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October 1998 Issue
Home Espresso/Cappuccino Machines
by Chris Schaefer
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Solis
A Swiss-made machine manufacturer. And it is proven by its performance (and price). To add to your headache between Gaggia and Rancilio, add a Solis. Though it hasn't undergone any cosmetic changes lately, Solis machines are strong, quiet, and they last. They weigh in not too differently from the other two honchos when it comes to price and performance. It has been noted that they are great machines when doing copious amounts of milk steaming.

Capresso and the Coffee Team are relatively new to this business. Performance-wise, they fall in between a Saeco or Briel and a Rancilio (or others in that class). Capresso isn't shy about price and that's why this author feels that a more wise purchase can be had with one of the other companies mentioned in this article. Capresso has a respectable website, so I encourage you to visit it sometime. Http://www.capresso.com is the address.

Krups
And lastly, a word on Krups. Originally, and to some extent today, these machines are a sound investment as they last some time. Performance, though, is the question. They are readily available at about any store that sells quality housewares, and they are affordable. But, with a few dollars more, you can purchase far superior machines. Again, like a DeLonghi, don't scoff if you receive this as a gift. With patience, they can produce decent "home" espresso. But like others in its class, it pales in comparison to the likes of Rancilio or Gaggia. Krup's sells their models from anywhere between 150$ to 250$. They, like the Saeco, come with a portafilter that is designed to improve espresso production and minimize mess. This is a source for much controversy and, in my opinion, doesn't work in that it makes you believe you're making a correct shot when in fact you may not be. Consider yourself warned.

The Other Price to Pay: Cleaning
A last word and thought. Why do you buy coffee from a shop and drink it in a small cup with a lid as you are walking to your car? Because you didn't make it. Which means you didn't make the mess associated with it.

Face it, making espresso CAN be a dirty experience. But over time you will learn tips and tricks to keep the countertop clean. Here are some of mine.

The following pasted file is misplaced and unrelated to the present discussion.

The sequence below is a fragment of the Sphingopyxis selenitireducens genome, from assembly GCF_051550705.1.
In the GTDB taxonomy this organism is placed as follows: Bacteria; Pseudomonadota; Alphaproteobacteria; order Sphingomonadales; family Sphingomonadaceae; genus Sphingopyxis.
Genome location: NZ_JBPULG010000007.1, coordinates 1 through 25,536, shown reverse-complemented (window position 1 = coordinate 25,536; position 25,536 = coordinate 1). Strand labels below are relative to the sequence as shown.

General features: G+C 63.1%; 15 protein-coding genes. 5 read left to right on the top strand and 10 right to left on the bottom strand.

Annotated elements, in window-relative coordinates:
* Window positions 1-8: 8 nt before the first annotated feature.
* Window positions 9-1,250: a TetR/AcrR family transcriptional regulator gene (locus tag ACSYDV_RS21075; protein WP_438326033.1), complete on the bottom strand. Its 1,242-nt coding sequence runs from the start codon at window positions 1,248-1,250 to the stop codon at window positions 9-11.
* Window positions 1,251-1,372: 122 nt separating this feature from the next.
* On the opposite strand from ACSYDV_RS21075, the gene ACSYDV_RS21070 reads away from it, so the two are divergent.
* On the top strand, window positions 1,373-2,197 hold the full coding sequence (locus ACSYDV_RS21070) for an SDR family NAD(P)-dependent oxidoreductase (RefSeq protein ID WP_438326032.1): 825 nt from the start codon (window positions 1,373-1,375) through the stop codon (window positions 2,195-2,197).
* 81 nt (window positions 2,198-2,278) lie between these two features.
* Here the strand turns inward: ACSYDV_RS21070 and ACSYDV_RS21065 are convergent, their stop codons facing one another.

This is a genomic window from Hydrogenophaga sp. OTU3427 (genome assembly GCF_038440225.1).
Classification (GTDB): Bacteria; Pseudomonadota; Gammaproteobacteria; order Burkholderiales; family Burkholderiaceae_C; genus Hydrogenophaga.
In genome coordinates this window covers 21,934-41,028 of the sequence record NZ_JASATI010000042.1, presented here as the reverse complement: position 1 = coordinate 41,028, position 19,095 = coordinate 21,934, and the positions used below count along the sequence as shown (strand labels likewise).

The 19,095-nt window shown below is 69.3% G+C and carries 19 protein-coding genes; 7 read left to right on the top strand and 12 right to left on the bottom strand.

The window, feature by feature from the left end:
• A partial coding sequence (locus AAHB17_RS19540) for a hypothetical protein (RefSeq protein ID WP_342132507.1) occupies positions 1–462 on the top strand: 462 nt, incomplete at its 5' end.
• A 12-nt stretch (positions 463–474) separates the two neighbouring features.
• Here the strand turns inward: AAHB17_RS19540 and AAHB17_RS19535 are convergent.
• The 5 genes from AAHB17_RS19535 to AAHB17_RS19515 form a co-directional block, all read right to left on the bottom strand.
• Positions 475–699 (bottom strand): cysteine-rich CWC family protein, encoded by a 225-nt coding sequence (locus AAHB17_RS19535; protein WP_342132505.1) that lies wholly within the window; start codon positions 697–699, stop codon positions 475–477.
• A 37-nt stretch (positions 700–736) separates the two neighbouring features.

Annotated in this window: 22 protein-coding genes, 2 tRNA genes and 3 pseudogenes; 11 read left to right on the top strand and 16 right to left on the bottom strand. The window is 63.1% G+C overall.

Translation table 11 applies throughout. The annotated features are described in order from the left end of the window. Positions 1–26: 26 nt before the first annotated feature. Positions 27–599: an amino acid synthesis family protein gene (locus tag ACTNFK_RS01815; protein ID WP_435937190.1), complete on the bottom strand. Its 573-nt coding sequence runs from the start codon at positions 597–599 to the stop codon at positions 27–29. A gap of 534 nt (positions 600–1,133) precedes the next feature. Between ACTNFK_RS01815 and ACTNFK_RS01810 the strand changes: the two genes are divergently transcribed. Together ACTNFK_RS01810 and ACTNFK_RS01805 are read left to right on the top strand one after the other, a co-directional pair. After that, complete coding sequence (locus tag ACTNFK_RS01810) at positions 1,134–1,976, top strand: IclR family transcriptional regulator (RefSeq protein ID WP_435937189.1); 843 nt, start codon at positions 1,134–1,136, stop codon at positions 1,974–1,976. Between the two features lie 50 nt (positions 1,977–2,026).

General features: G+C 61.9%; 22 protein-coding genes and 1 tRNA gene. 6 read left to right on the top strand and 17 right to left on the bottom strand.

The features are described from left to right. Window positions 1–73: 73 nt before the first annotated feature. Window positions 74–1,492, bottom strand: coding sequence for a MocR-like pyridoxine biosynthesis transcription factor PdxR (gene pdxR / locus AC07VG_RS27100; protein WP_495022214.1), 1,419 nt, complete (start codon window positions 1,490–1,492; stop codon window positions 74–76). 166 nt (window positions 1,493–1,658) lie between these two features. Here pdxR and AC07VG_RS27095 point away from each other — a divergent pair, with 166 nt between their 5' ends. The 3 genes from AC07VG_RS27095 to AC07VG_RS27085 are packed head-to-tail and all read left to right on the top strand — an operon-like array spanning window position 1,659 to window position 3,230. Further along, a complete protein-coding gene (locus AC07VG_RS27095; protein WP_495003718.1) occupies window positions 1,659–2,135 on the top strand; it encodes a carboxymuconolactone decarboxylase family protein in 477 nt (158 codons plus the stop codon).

1. Always wear a towel on the shoulder; use it to wipe up spills.
  2. Keep a dish rag handy to clean the steaming wand and the filter/brewhead.
  3. Keep your portafilter clean and dry and store it in the machine at all times (whether the machine is on or not). This will keep coffee oils from leaving odours and stains. A dry filter basket will help ensure that the coffee comes out neatly when done with the pull.
  4. Keep the drip-tray clean.
  5. Keep the trashcan near or keep the machine by the sink. This will help dispose of spend coffee.
  6. Store your milk pitcher used for frothing in the refrigerator. Before frothing, "bleed" the wand of excess moisture so as not to splash milk around. Then, turn off the wand, place it in the milk, and turn it back on.
  7. Keep the machine clean! Don't allow it to sit for a day or so before cleaning.
  8. And, finally, dump out the water in the reservoir if you don't plan on using the machine for more than a few days (Heaven forbid!).
With that said, I hope you are ready to begin shopping for your new home espresso/cappuccino machine. Please feel free to email me here at Seasoned Cooking with any questions or comments. The biggest key is to shop, shop, and shop (research). Then, if it's available to you, actually get some play-time with the machine you think you'll buy. I know that this is unavailable in many areas. Finally, when you do make your purchase, do not forget to fill out the warranty and registration cards. This can save you a lot of hassle in the future.

I would like to thank the following people for their help: David Bogie, Barry Jarrett, Serge, and Gary Salzman. Thank you, gentlemen.

The author dedicates this article, and the preceeding article, to good friend Tim Nemec who, for over four years, was responsible for one of the Web's best coffee resources: Over The Coffee and Speaking Of Coffee. His hard work to keep his service free of SPAM and free to its users is a model to every internet coffee resource. Tim, we will be sorry to see OTC close down this month and hope to see you on-line more. OTC and Speaking were places where anyone could go to talk, research, and lurk in the company of some the most dedicated Internet coffee lovers.

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